Those Who Stood Up

, Jocelyn Grecko, Leave a comment

While the United States Conference of Catholic Bishops has been leading the charge in opposition to the United States Department of Health and Human Services Healthcare Mandate, one fearless academic has not remained silent.

John Garvey, President of Catholic University, testified on February 16 at a hearing of the United States House of Representatives Committee on Oversight and Government Reform.

The mandate has been referred to as a violation of religious liberty and violation of conscience and has sent many Catholics across the country into an uproar.

While the final rule includes an exemption for churches and religions, this exemption fails to cover colleges and universities, religious affiliated hospitals and healthcare systems, or religious social services.

On February 10, after much criticism, the Obama Administration announced that it would relieve some additional religious institutions from the burden of providing mandated services (while still providing those services).

Although this new accommodation has been made, Catholics shouldn’t be so quick to “rest easy,” Garvey cautioned. The fact of the matter, as Garvey pointed out, is that there’s no real difference between the first policy and the revision.

“In both cases, the cost of mandated services will be rolled into the cost of an insurance policy which federal law requires the university to buy,” Garvey said. “The only real change is that the insurance company, rather than the university, notifies subscribers that the policy covers mandated services with no co-pay.”

For those who might be thinking that Garvey is simply an extension of the United States Bishops and the Catholic Church, think again. The man has a background in law with a deep-rooted interest in the Constitution. Garvey is a nationally reknowned expert in constitutional law, religious liberty, and the First Amendment.

Before assuming his role at Catholic, Garvey was the Dean of Boston College’s Law School, a professor at the University of Notre Dame’s Law School and an assistant to the solicitor general in the U.S. Department of Justice. He also served as the President of the Association of American Law Schools. Garvey argued several prominent cases before the U.S. Supreme Court, including Silkwood v. Kerr-McGee Corporation and Heckler v. Campbell, which addressed disability regulation within the Social Security Administration.

Garvey pointed out that there are no real differences in the revisions made to the rule. He called the February 10 developments a “Shazam Theory” as the Administration has suggested that there are cost savings to employers with the implementation of this plan. “It resolves the intrusion on religious liberty by making the compelled contributions magically disappear,” he said.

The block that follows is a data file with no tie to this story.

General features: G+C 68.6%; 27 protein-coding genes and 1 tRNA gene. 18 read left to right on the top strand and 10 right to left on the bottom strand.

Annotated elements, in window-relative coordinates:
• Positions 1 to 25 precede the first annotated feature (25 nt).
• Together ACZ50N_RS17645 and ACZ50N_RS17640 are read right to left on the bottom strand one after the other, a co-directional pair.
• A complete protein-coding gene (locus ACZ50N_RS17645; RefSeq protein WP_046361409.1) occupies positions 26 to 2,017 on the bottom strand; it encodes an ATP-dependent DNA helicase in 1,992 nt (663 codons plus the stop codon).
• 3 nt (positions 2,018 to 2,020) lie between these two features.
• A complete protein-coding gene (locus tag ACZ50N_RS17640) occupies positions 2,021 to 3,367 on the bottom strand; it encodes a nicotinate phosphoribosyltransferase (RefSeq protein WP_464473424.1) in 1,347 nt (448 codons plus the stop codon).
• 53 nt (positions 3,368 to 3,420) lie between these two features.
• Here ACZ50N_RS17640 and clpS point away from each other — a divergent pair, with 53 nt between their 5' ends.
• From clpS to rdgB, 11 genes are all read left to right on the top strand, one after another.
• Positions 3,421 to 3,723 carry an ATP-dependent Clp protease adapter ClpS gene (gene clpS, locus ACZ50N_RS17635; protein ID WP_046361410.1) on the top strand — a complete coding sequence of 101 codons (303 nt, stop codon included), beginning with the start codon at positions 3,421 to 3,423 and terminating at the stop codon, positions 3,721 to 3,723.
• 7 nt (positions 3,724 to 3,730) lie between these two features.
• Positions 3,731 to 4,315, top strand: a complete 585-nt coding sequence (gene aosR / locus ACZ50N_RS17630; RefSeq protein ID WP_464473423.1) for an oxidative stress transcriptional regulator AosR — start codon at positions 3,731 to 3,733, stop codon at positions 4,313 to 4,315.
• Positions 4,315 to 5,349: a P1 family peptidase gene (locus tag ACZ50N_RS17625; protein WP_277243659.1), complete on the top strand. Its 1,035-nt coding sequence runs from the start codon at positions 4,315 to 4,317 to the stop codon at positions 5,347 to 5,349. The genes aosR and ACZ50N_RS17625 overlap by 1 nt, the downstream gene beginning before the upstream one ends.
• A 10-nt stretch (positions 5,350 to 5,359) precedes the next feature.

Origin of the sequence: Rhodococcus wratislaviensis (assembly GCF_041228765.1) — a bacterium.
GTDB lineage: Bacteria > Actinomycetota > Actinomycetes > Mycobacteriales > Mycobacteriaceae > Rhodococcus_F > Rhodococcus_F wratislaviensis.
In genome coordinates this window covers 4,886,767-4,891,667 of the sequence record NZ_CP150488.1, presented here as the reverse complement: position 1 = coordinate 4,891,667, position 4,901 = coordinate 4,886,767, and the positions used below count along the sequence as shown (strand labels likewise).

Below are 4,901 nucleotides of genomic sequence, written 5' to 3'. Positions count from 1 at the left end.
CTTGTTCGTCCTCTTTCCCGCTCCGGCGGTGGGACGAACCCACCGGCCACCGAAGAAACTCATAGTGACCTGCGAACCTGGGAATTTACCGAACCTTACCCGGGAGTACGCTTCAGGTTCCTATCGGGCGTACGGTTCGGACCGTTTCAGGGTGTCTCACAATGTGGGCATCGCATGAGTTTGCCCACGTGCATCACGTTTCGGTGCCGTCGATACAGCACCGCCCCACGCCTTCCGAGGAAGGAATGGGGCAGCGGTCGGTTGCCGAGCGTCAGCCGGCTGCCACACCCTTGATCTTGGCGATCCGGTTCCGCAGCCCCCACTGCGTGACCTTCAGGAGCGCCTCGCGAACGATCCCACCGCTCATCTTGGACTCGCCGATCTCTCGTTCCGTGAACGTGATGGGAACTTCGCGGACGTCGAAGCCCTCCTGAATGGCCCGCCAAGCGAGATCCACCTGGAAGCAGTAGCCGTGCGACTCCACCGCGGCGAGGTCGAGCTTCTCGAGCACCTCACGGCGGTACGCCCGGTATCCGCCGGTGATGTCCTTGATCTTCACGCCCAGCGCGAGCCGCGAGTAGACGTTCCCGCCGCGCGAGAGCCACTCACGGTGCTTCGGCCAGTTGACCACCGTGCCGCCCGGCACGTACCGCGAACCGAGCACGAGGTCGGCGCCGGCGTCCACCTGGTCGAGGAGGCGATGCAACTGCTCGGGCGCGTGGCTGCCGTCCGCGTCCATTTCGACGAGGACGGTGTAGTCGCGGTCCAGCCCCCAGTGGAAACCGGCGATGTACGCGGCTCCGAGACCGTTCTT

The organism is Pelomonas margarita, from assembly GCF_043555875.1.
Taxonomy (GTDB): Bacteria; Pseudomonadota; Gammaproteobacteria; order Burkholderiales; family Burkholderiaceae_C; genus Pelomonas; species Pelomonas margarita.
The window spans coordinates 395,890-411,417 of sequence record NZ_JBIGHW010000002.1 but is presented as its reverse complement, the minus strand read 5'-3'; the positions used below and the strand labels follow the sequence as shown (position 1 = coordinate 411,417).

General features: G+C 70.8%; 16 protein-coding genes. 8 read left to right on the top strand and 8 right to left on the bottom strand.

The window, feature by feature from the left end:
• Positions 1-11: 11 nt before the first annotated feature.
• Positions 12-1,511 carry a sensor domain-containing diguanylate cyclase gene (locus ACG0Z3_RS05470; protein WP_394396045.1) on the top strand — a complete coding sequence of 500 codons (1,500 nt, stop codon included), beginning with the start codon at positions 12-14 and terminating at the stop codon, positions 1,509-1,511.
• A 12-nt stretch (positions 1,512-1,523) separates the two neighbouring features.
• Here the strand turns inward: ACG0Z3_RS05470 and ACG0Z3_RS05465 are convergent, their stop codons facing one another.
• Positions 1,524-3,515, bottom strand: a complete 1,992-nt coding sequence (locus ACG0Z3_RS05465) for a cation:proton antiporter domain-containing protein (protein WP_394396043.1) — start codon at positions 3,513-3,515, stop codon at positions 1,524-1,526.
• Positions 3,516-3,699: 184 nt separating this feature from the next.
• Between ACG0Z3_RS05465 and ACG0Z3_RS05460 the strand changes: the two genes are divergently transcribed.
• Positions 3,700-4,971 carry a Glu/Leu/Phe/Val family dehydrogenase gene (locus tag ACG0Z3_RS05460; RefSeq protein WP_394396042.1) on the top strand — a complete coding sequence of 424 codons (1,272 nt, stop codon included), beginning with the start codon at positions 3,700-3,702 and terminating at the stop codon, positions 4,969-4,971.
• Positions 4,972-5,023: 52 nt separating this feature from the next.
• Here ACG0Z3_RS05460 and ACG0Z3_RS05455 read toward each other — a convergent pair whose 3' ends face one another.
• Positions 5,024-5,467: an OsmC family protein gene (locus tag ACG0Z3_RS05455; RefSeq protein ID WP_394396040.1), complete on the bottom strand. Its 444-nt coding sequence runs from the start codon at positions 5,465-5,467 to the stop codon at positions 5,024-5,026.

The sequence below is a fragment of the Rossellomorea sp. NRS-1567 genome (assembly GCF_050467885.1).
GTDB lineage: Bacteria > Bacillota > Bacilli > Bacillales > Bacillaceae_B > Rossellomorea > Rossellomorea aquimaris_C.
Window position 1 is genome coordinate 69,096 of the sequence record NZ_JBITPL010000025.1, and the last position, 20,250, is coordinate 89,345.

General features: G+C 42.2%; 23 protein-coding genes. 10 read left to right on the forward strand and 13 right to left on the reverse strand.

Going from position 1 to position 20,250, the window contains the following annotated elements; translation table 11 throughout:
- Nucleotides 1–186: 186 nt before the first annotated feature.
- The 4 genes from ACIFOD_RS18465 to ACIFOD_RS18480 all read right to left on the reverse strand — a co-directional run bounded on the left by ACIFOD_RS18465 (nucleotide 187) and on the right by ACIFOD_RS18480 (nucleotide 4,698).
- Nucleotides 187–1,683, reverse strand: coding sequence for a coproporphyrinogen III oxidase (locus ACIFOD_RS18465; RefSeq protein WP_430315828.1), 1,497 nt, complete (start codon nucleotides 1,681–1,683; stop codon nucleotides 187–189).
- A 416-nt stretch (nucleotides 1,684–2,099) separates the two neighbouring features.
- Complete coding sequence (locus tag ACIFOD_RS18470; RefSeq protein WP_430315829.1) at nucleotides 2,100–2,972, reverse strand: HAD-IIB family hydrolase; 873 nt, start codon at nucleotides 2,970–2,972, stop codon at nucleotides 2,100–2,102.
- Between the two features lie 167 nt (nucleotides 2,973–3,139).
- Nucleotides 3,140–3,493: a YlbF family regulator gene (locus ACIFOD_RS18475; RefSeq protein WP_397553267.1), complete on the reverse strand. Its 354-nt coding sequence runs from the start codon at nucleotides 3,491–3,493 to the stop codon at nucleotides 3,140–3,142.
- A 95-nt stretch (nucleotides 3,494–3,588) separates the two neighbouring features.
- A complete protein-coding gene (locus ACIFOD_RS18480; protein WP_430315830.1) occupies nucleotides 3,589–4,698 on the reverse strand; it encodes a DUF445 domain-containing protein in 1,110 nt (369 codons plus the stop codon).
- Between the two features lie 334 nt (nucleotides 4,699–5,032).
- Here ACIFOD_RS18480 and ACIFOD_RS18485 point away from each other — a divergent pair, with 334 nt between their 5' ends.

He also looked beyond the actual costs of the mandate. “From a moral point of view, the administration’s cost savings don’t matter even if they are real,” Garvey said. “When a student who is enrolled in our plan purchases contraceptives at the local CVS pharmacy, CVS will seek payment from the insurance company. The payment for that service will be charged to our account, funded by our contributions. The Shazam Theory assumes that charges for other drugs and services will go down as a result of contraceptive use. But it is still true that the university and its subscribers are being forced to pay for sterilizations, contraceptives, and abortions, and those are activities we view as immoral.”

We’ve all heard the agruments that the mandate will require Catholics to violate their beliefs, but Garvey reiterates that idea in a clear and concise way. He said that the final rule will force Catholic insititutions to violate their deepest convictions in two ways. “First, it requires the University to pay for drugs and procedures that we view as morally wrong, often gravely so…The mandated services regulations order The Catholic University of America to become the provider of contraceptives, sterilizations, and abortions for its students, faculty, and staff.”

He added that, “The rule forces us to deny in one part of our operation what we affirm in another. We teach our students in our classes, in our sacraments, and in the activities of Student Life and Campus Ministry that sterilization, contraception, and abortion are wrong. The rule requires our Human Resources staff to offer these very services to our students at no additional cost, as part of our health insurance program.”

There is no word yet as to whether Garvey’s testimony will have any sway in the Committee’s investigation but it’s simply a reminder that the Bishops don’t stand alone in their efforts.

“It makes hypocrites of us all, in the most important lessons we teach,” Garvey said of rule.

Surely his name has been added to the list of “Those Who Stood Up.”

Jocelyn Grecko is an intern at the American Journalism Center, a training program run by Accuracy in Media and Accuracy in Academia. Jocelyn has spent the past four years in the nation’s capital as a Media Studies undergraduate student at The Catholic University of America. She will graduate in May 2012.

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